Port of Narvik had expressed an interest in Murmansk in 2011, but could not match the €55 million paid by Alfa Capital and SCEC for the 25% stake on offer. The acquisition raises SCEC’s ownership in Murmansk port to 67% of shares and votes.
Based on nine months’ figures, the port is expected to handle 18 million tonnes of cargo in 2012, representing a growth of 25% on corresponding tonnage for 2011. Coal shipments, mined in the Urals, represent some 80% of all freight moved through the port.
In a Danish-Swedish deal, Maersk Tankers sold its Small Northwest Europe (SNE) segment to Thun Group.
The SNE had been managed by Broström Shipping, Maersk Tankers’ wholly owned Swedish subsidiary. Some 12 of the 13 ships involved in the deal were already 50% owned by Thun, while Broström owned the other 50%.
“We are in a process of simplifying and streamlining our business, and this includes focusing on fewer segments going forward. This divestment opportunity comes at the right time and under the right conditions,” said Hanne Sørensen, CEO of Maersk Tankers.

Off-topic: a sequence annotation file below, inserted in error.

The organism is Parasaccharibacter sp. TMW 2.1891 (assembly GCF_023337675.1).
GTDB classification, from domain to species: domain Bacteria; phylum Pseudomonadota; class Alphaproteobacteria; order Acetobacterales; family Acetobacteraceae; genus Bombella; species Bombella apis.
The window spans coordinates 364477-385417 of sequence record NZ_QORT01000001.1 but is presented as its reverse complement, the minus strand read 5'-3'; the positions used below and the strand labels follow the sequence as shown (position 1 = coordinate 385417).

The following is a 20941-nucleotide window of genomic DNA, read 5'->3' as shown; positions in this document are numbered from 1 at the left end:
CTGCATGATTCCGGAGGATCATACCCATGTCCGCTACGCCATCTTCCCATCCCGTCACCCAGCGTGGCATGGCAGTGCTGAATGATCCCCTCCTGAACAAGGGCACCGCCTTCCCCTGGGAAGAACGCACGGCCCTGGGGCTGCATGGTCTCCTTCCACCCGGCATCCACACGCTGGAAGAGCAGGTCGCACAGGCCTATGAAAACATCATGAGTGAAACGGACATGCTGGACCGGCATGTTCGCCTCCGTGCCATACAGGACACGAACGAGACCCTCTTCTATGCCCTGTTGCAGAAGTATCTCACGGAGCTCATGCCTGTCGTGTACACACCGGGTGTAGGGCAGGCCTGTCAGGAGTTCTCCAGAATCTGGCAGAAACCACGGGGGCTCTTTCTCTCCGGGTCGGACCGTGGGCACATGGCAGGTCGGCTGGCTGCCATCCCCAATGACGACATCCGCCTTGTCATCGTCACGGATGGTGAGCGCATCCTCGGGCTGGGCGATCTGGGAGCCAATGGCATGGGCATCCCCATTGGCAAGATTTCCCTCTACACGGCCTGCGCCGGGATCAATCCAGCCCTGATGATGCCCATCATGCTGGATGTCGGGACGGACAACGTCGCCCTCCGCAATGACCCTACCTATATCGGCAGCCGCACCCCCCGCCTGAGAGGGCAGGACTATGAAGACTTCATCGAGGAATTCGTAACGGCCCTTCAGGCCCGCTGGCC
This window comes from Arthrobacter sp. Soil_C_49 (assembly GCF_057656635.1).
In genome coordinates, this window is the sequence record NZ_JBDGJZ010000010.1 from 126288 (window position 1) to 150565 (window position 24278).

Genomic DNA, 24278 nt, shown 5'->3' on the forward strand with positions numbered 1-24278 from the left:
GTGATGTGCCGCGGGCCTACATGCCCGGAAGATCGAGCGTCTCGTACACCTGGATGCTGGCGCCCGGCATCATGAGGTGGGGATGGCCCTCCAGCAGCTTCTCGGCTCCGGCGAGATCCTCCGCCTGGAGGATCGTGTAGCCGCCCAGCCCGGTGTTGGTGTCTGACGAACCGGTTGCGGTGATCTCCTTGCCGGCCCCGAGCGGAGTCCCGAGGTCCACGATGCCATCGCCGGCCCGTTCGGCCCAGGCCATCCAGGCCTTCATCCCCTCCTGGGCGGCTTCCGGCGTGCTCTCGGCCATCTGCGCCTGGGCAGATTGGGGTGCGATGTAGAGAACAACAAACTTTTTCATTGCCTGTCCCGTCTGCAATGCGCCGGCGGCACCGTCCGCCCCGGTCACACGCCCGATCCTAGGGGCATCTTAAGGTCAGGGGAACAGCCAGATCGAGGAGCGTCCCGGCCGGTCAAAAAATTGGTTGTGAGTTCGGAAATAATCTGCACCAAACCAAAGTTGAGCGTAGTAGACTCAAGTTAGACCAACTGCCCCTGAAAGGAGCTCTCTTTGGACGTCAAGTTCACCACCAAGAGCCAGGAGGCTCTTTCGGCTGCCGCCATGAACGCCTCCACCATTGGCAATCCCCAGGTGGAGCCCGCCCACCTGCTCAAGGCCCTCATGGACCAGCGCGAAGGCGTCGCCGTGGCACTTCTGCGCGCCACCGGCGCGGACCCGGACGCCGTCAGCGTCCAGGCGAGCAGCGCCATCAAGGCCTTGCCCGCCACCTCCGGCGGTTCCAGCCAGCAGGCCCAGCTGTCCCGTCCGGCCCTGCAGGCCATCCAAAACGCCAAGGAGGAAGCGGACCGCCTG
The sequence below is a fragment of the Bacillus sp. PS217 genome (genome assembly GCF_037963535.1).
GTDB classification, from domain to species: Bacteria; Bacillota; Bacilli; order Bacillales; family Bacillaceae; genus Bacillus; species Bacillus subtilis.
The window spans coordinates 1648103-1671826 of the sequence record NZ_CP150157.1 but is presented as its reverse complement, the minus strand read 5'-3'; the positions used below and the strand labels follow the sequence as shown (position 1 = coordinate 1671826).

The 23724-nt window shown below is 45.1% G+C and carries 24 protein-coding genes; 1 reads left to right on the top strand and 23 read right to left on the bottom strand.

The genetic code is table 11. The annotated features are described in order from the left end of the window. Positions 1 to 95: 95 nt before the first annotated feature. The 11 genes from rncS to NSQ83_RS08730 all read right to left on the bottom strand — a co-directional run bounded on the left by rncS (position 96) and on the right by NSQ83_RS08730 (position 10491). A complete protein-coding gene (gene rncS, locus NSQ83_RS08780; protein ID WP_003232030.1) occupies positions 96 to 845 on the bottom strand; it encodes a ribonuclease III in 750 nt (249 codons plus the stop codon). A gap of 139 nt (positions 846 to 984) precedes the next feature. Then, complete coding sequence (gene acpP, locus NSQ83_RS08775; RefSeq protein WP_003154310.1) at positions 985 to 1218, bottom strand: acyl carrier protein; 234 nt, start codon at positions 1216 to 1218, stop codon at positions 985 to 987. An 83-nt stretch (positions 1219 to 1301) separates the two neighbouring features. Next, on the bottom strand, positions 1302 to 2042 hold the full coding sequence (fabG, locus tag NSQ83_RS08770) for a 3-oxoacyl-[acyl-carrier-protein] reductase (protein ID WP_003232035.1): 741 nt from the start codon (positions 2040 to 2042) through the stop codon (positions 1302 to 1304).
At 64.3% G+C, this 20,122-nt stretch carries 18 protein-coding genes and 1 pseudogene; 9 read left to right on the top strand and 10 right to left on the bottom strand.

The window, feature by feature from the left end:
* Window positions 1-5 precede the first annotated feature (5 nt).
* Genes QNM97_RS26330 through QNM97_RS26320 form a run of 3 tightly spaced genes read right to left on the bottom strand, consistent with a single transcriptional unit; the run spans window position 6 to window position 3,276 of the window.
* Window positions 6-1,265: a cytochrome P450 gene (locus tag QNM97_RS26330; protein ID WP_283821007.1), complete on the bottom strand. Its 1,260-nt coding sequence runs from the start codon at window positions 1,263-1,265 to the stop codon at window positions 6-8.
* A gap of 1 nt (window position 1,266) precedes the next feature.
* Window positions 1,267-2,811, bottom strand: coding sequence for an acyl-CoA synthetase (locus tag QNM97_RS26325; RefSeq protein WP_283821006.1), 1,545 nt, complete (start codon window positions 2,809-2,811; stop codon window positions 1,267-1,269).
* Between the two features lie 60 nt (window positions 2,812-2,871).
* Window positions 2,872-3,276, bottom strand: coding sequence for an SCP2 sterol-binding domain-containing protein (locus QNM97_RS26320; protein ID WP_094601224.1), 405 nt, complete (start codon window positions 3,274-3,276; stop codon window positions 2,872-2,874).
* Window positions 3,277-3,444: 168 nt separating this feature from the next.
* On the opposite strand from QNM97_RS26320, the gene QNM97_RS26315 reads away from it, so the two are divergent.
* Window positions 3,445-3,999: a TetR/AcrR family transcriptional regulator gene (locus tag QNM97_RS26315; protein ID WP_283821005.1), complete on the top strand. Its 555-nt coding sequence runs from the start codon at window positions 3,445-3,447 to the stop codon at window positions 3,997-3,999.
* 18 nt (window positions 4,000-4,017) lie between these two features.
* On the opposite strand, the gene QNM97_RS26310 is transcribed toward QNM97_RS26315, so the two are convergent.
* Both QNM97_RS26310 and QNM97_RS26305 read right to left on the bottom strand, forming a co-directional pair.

A change of ownership is also on the horizon for Norwegian shipyard Bergen Group (BG), which has found what the company describes as a “major European industrial partner”.
The long-term plan is that the European yard will acquire a majority holding in BG’s shipbuilding operations, which are expected to show an operating loss of €28 million in 2012.
“We have been searching for an industrial partner with ship hull building capacity and competence in Europe, and we now have a memorandum of understanding with a well-established international group,” said BG CEO Terje Arnesen.
And Bergen Bunkers has found itself at the end of a successful takeover bid from OW Bunker, an acquisition reinforcing OW Bunker’s position as a major supplier of marine fuel and lubricants backed by a fleet of some 32 vessels.